When we were younger we may have thought how our great grandparents might wonder at the way things are; we experienced such change through the 20th Century at a pace that was greater than the 19th and far faster than any previously.
But for us, today, change seems to be almost daily.
My husband now owns an all electric car and such vehicles are fast becoming popular with technology promising great things over the next five years.
And so it is with money.
John Biggins of the Flatbush National Bank of Brooklyn in New York. In 1946 Biggins invented the “Charge-It” program between bank customers and local merchants but the fits ‘main stream’ card issues in 1950 was the Diners Club credit card, invented by Diners’ Club founder Frank McNamara intended to pay restaurant bills.
Credit cards were first promoted to salesmen going from call to call for use on the road. By the early 1960s, more companies offered credit cards, advertising them as a time-saving device rather than a form of credit. American Express and MasterCard became huge successes overnight.
By the end of the 20th century debt accrued on credit cards and store cards was considered to be a major contributing element of the world crash in 2008 when we had the banking crisis.
And so to innovation in the handling and use of money today.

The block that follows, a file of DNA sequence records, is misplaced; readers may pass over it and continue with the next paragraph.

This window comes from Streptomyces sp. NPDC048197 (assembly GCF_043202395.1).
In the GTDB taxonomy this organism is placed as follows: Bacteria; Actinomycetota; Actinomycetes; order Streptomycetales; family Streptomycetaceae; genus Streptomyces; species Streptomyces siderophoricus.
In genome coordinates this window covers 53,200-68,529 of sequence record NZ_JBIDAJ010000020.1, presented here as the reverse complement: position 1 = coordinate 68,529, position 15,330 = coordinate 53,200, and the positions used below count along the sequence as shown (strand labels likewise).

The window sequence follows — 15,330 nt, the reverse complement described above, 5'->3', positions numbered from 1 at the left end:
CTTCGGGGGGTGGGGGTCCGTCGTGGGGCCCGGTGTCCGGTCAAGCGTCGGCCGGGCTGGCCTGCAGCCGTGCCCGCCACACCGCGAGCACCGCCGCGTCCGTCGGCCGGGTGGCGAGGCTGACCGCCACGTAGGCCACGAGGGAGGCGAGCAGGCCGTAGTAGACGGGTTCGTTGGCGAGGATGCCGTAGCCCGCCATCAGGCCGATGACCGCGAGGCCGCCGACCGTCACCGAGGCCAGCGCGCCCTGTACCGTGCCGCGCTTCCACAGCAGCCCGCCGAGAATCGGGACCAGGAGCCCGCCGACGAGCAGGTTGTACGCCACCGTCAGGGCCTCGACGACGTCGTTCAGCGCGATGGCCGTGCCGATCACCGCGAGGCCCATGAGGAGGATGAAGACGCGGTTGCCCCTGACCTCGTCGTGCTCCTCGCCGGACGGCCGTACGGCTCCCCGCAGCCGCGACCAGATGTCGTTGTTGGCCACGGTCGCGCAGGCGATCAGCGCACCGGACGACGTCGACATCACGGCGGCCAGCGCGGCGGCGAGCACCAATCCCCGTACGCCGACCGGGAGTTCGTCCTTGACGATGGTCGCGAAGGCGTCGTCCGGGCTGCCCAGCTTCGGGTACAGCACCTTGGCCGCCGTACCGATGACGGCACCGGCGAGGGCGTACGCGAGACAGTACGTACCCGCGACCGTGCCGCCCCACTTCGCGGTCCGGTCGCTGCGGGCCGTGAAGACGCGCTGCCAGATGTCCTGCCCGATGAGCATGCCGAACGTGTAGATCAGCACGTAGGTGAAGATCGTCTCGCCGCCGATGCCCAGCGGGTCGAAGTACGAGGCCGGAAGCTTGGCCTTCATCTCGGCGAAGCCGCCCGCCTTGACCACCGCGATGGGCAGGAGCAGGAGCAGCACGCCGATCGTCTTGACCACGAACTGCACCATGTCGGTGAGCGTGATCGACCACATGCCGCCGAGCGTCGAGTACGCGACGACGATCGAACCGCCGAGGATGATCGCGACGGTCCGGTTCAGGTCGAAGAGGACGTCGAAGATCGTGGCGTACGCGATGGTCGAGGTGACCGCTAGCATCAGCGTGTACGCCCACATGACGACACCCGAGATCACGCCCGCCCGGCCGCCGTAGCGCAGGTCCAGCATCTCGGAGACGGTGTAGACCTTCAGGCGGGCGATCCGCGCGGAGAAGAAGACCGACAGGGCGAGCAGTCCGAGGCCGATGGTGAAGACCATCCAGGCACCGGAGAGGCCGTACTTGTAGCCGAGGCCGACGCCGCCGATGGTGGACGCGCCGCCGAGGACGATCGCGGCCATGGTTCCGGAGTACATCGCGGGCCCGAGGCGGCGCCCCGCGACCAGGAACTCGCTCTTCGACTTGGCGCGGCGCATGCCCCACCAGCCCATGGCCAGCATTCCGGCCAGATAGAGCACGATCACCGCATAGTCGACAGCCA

News of the death of cash has always been exaggerated.But the wounds being inflicted on notes and coins multiply. On 17th March Facebook announced that in America its instant-messaging app will soon allow users to send each other money just as easily as texts and photos. All they need to do is link their debit cards to their Facebook account, tap on a dollar sign in the app, type in the amount and press send.
Facebook’s new offering is further proof that technology firms are moving onto banks’ turf. Next month Apple will begin selling its smart watch, which lets consumers pay by waving their arm at the till; this will help the firm’s new contactless payment service.
Google recently bought Softcard, a mobile-payment service, to boost its own payment app and catch up with Apple. Meanwhile Naver, South Korea’s biggest online portal, will launch a new mobile-payment service in June.
Facebook has 1.4 billion members, its messaging service 500m users. Many send remittances across borders; some are probably unbanked.
The regulatory and logistical challenges of serving such customers would be huge; banks struggle to profit from them. But then, that is just the sort of challenge tech firms relish.
[tweetthis]@JanOliff Just where IS cash going? Read – [/tweetthis]